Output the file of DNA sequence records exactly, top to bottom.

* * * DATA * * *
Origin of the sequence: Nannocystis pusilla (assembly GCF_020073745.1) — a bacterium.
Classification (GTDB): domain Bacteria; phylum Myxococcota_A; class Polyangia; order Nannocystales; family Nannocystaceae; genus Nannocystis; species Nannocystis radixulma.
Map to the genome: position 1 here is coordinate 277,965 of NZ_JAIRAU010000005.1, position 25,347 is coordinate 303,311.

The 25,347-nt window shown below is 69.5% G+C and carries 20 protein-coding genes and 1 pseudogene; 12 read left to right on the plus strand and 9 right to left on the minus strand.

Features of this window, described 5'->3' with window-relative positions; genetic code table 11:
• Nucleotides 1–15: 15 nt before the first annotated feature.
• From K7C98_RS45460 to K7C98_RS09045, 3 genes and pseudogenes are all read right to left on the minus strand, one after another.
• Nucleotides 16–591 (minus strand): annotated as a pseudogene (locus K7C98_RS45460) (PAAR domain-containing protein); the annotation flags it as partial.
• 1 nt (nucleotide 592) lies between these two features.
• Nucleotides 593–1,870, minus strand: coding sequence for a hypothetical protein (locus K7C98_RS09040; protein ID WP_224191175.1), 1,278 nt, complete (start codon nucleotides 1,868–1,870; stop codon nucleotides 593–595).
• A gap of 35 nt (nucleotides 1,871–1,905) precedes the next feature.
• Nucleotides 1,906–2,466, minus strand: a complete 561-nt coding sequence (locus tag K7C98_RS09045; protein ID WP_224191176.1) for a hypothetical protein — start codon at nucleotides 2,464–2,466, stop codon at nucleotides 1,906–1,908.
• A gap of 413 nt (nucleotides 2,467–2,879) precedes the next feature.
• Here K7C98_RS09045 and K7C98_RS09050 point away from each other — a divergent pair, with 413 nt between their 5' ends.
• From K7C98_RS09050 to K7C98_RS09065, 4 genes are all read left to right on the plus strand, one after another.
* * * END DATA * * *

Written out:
Origin of the sequence: Nannocystis pusilla (assembly GCF_020073745.1) — a bacterium.
Classification (GTDB): domain Bacteria; phylum Myxococcota_A; class Polyangia; order Nannocystales; family Nannocystaceae; genus Nannocystis; species Nannocystis radixulma.
Map to the genome: position 1 here is coordinate 277,965 of NZ_JAIRAU010000005.1, position 25,347 is coordinate 303,311.

The 25,347-nt window shown below is 69.5% G+C and carries 20 protein-coding genes and 1 pseudogene; 12 read left to right on the plus strand and 9 right to left on the minus strand.

Features of this window, described 5'->3' with window-relative positions; genetic code table 11:
• Nucleotides 1–15: 15 nt before the first annotated feature.
• From K7C98_RS45460 to K7C98_RS09045, 3 genes and pseudogenes are all read right to left on the minus strand, one after another.
• Nucleotides 16–591 (minus strand): annotated as a pseudogene (locus K7C98_RS45460) (PAAR domain-containing protein); the annotation flags it as partial.
• 1 nt (nucleotide 592) lies between these two features.
• Nucleotides 593–1,870, minus strand: coding sequence for a hypothetical protein (locus K7C98_RS09040; protein ID WP_224191175.1), 1,278 nt, complete (start codon nucleotides 1,868–1,870; stop codon nucleotides 593–595).
• A gap of 35 nt (nucleotides 1,871–1,905) precedes the next feature.
• Nucleotides 1,906–2,466, minus strand: a complete 561-nt coding sequence (locus tag K7C98_RS09045; protein ID WP_224191176.1) for a hypothetical protein — start codon at nucleotides 2,464–2,466, stop codon at nucleotides 1,906–1,908.
• A gap of 413 nt (nucleotides 2,467–2,879) precedes the next feature.
• Here K7C98_RS09045 and K7C98_RS09050 point away from each other — a divergent pair, with 413 nt between their 5' ends.
• From K7C98_RS09050 to K7C98_RS09065, 4 genes are all read left to right on the plus strand, one after another.